via NASA Comet ISON Observing Campaign
We've never made any secret of the unpredictability of comets, or of comet ISON, and the dramatic events of last week simply served to underline that. Here's a quick recap for those that are late to the party...
Just over a week ago, around November 10th or 11th, comet C/2012 S1 (ISON) was simply a reasonably bright magnitude +8 object visible to observers with small telescopes or perhaps binoculars in dark sky regions. All this changed, however, around November 13th when ISON very abruptly and dramatically begin to flare up in brightness. Within four days it suddenly became a spectacular object, naked eye visible to observers with very dark skies and easily visible to urban observers with binoculars or telescopes.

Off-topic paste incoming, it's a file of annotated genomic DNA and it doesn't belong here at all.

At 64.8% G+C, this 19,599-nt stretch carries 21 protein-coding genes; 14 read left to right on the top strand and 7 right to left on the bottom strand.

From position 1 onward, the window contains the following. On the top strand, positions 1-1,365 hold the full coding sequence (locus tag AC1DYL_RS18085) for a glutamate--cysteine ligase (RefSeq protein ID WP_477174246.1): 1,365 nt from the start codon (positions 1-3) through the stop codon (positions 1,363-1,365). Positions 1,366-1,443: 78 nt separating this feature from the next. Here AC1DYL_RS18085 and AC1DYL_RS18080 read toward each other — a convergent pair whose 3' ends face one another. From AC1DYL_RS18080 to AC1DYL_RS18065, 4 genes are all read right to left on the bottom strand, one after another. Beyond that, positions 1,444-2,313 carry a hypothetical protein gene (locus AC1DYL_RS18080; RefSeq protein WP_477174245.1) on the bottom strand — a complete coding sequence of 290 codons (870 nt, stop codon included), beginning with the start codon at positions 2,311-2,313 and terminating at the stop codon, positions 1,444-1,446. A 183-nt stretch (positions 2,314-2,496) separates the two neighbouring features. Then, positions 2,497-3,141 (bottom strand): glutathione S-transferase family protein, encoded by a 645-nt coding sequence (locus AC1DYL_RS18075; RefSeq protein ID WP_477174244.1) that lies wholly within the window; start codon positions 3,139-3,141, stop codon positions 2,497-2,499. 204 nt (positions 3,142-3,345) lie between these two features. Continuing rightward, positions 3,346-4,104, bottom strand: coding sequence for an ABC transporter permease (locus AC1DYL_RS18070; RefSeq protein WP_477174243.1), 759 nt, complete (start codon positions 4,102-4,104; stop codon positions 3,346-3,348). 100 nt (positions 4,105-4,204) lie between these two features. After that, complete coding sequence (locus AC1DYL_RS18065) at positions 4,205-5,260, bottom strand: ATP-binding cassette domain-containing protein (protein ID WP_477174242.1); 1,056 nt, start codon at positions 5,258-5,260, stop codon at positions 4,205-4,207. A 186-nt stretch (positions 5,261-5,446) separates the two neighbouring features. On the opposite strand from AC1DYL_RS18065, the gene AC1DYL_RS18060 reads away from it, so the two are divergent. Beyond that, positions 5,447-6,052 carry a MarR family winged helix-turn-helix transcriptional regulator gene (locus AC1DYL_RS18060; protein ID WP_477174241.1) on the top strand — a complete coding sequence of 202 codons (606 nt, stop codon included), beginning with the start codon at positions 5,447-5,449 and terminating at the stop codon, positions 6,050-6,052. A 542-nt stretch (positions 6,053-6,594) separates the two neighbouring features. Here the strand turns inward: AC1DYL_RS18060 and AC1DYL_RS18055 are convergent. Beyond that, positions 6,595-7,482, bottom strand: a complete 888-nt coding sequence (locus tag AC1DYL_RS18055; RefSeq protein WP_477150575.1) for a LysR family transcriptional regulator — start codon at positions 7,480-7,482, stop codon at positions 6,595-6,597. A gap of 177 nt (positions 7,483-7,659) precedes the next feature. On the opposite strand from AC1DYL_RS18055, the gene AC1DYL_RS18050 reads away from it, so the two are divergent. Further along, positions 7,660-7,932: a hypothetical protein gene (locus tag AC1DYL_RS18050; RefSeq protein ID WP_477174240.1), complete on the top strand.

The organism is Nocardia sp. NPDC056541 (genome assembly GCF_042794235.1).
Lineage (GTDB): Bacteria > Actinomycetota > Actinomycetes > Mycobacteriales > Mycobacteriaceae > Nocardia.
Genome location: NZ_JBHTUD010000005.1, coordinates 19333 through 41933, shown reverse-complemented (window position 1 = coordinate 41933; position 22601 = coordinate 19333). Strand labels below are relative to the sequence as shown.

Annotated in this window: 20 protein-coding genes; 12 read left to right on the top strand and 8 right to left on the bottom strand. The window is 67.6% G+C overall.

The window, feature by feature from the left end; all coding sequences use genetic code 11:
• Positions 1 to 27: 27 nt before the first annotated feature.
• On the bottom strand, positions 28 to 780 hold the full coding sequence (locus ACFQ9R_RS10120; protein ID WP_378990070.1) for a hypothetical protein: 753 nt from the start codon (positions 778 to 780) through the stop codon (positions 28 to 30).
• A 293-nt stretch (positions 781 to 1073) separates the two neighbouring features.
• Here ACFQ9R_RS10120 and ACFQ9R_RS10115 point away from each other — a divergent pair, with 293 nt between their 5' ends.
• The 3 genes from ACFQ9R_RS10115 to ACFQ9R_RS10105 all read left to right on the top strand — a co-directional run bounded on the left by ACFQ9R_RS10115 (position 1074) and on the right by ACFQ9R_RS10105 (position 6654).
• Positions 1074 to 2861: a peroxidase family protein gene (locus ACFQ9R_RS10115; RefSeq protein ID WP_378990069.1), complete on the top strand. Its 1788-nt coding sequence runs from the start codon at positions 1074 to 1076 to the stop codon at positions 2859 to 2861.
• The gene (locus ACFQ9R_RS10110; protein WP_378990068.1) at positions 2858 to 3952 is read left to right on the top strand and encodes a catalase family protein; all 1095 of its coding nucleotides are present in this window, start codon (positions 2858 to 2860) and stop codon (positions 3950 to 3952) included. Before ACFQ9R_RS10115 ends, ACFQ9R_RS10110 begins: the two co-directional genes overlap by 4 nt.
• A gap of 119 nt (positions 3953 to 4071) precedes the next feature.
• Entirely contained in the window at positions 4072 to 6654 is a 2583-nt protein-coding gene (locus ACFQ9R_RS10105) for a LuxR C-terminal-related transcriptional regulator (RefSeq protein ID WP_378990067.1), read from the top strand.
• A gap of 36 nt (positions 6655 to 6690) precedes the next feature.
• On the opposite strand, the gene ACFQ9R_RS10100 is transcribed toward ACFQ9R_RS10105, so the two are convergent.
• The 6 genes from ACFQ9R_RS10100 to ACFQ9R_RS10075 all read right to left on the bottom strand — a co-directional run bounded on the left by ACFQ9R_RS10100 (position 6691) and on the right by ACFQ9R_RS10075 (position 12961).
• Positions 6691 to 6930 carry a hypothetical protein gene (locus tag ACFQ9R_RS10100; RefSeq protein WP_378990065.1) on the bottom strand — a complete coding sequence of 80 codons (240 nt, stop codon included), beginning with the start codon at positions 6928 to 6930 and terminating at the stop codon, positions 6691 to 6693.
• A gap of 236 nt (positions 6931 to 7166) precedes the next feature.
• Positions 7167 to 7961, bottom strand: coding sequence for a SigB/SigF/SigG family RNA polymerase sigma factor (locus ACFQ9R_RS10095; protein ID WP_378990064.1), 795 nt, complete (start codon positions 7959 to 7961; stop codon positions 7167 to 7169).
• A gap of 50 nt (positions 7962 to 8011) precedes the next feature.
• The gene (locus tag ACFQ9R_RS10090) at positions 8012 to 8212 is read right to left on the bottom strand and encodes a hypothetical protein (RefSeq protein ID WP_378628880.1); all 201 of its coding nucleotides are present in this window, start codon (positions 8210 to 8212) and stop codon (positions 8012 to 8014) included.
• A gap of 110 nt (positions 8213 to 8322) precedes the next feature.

The reason for this flare-up remains unknown. It could simply be the result of increased activity as it enters the inner solar system and has to deal with increasing amounts of solar radiation. It could also have fragmented. All of these are within the realms of the possible outcomes that we have talked about extensively on this site.
For now, all we can do is wait and observe, though time is running out fast for the latter. Comet ISON now shines as a 4th magnitude object but ground observations are limited to an increasingly brief window just before dawn. The moon is also interfering with observations, making it harder to get reliable photometric data, and it's not going to get any easier at this point.
continue reading http://isoncampaign.org/Present